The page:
Taking place in an industrial setting on the rise of revolutionary technological advancements, Dishonored adopts the term I like referring to as Oilpunk to portray the fictional whaling city of Dunwall, region the roughly 15 hours long story-focused adventure takes place, and where the booming cases of a rat-spread plague is used as a hook to put Corvo Attano, the game's protagonist into scene. Upon returning empty-handed from a diplomatic mission he was sent in the Empress' authority to obtain information regarding the affliction, Corvo goes straight to the encounter of his leader to deliver the news, without the knowledge that a carefully planned attack against the Empire was about to be set in motion, leading to the death of an Empress, the temporary disappearance of her daughter, and framing Corvo as guilty in the process.

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Following a quick descent from the heavenly fortified walls of Dunwall tower, we are taken into prison, to pay for the crime of staying loyal until the bitter end.

Claiming for itself the mantle of a definite voyeur master with this title, Arkane made no short work of the play field it was given. Separated into chapters, the game sells itself in parts, following a rather linear, consistent, and also quite diverse format that employs a multitude of artifices to really grab, hold, and (spoiler alert) slam dunk the player's attention somewhere down the road. Levels, for instance, laid out in a most impressive manner, make for a play that is sure not to disappoint even the savviest of explorers, as seemingly every corner has been treated to special attention, so to make them at least worth the visit. All in all, a ride that entices for its meticulous world-building, flexile combat AI, fluidity of controls, impeccable ambiance, alongside a simple yet efficient method of storytelling.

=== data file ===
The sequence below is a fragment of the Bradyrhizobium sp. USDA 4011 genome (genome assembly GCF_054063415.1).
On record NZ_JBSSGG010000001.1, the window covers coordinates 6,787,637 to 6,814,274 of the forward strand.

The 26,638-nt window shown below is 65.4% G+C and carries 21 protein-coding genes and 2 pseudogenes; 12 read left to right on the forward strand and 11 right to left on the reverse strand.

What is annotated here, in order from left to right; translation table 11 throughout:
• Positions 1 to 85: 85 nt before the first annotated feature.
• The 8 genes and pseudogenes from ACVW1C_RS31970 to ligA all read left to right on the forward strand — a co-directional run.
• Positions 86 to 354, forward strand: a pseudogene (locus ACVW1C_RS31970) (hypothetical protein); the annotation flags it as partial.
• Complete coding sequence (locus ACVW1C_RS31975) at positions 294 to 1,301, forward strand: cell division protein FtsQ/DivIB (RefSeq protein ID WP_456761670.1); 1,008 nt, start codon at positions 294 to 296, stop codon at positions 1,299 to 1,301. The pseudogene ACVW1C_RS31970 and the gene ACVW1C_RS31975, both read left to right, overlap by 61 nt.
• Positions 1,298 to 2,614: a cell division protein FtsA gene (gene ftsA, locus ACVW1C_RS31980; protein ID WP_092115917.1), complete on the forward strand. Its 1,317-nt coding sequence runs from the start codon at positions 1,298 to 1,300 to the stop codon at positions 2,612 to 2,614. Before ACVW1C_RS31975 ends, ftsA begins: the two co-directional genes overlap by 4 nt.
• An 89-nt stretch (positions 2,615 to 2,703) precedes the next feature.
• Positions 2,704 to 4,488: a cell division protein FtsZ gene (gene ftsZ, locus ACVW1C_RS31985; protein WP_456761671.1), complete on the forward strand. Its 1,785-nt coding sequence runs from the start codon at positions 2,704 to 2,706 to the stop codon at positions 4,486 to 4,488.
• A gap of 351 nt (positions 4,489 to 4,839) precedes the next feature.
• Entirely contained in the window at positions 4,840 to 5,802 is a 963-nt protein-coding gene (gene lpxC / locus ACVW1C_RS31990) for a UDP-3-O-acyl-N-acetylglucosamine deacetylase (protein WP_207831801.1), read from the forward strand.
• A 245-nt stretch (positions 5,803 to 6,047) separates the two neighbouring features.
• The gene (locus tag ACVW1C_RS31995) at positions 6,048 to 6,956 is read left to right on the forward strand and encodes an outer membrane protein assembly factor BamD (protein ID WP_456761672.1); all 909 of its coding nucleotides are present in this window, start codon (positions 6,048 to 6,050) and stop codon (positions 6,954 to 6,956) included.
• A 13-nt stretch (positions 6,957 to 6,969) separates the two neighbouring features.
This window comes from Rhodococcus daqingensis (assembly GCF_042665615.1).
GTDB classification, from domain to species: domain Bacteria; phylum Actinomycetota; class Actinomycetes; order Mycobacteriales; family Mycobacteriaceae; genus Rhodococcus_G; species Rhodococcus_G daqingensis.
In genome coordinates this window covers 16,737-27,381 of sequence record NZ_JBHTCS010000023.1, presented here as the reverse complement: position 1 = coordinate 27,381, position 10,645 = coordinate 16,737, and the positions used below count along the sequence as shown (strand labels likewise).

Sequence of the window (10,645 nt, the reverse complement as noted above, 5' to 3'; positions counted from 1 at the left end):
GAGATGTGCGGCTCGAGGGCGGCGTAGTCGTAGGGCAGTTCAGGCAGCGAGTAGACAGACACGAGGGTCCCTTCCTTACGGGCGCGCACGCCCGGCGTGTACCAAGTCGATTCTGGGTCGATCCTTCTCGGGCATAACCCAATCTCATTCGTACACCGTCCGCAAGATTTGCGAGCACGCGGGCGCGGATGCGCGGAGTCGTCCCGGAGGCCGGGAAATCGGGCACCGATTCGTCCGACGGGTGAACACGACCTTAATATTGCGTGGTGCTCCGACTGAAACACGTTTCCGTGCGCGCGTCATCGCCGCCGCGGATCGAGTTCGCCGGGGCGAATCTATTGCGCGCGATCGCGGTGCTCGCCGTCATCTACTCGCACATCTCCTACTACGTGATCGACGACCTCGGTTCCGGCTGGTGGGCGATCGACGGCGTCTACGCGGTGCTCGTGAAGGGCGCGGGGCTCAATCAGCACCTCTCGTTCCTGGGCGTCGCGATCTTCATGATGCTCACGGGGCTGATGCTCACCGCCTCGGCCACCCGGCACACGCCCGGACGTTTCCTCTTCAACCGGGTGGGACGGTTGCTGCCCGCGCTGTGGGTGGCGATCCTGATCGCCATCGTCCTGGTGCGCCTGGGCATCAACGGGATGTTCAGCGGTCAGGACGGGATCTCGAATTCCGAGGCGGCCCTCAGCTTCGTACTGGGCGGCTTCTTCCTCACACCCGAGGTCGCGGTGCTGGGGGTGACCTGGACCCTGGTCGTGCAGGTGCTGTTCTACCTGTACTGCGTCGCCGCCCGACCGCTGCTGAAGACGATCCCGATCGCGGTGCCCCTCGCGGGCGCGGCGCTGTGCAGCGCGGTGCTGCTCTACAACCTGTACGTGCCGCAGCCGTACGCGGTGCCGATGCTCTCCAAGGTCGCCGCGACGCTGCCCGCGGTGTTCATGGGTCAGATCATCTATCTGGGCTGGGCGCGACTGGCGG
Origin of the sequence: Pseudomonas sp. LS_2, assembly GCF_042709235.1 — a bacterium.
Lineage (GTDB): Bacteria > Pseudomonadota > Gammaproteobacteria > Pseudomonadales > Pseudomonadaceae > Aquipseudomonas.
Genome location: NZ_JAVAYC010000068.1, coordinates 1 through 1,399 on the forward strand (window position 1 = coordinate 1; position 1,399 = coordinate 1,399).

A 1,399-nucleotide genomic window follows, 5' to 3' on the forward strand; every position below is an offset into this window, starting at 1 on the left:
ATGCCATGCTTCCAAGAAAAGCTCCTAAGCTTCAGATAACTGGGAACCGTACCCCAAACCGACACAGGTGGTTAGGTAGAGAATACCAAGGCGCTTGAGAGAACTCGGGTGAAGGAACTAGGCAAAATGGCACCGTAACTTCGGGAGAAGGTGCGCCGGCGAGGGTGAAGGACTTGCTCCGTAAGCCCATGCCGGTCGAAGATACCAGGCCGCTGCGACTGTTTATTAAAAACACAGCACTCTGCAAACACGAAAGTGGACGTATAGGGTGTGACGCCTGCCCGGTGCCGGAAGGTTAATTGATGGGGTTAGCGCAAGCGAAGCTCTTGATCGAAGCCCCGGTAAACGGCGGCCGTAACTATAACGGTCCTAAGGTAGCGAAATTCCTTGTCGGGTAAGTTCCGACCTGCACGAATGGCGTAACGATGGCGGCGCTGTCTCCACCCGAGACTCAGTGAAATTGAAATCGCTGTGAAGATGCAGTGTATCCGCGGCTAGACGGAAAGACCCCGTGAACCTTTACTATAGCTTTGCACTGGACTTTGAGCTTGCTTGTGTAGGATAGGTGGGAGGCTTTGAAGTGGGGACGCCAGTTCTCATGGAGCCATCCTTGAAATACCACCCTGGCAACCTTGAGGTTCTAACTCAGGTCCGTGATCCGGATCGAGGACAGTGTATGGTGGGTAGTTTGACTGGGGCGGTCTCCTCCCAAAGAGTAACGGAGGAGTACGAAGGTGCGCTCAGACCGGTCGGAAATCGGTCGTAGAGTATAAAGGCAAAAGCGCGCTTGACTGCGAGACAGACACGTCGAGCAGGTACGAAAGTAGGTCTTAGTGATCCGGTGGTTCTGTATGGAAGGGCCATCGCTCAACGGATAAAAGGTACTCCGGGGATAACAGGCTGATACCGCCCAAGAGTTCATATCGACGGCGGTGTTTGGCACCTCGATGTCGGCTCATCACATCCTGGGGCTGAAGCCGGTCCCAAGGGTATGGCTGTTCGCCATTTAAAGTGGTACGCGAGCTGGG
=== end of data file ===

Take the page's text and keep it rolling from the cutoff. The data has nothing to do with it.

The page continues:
In being played from the same perspective as a first-person shooter, the magnitude of stuff we get to experience just walking around is magnified tenfold. Getting to see from the corners of our very eyes in full detail the kind of decadent, sickening state the streets have taken following the ascent to power of a man as repugnant as the squeaky rats that roam freely the unlit alleyways of the city is just something else. From corpses rotting on open skies to corrupt guards that delight in blowing the sick who flee their terrible lockdown, there was a total of zero effort spent in hiding this awful reality, and I must admit, it is quite lovely to be on the sidelines, carrying the steel of change as events unfold.

Also, as a side mention–if you're the type to not get over with games after the credits first roll about, I've got good news for you, as Dishonored does favor multiple playthroughs. With a total of three different endings, all based on an overall chaos system that determines the 'colors' of the footprint the player leaves behind, it's easy to say there are indeed a few reasons to consider returning to the game a second or even third time after you've already beaten it once.

 

Viewing The World From Above: Everything The Light Touches .
 

Is our kingdom–or so said Mufasa, before free-falling dagger in hand onto the back of an unsuspecting wildebeest stampede; a truly spectacular moment in animation history. 

As some of you may or may not already know, I am a huge fan of pretty graphics. Like, who isn't? They are a visual medium's ultimate jewel, afterall. The thing is that, despite my immense appreciation and love for this specific facet of video game development, I am also rarely sold by that alone. To me, it does not matter how insanely beautiful any given title might be on the outside, if everything else about it is shitty, then case closed. For today's story, it was no exception. But, as I've attempted to make it clear from the very beginning, Dishonored was a pretty solid game altogether.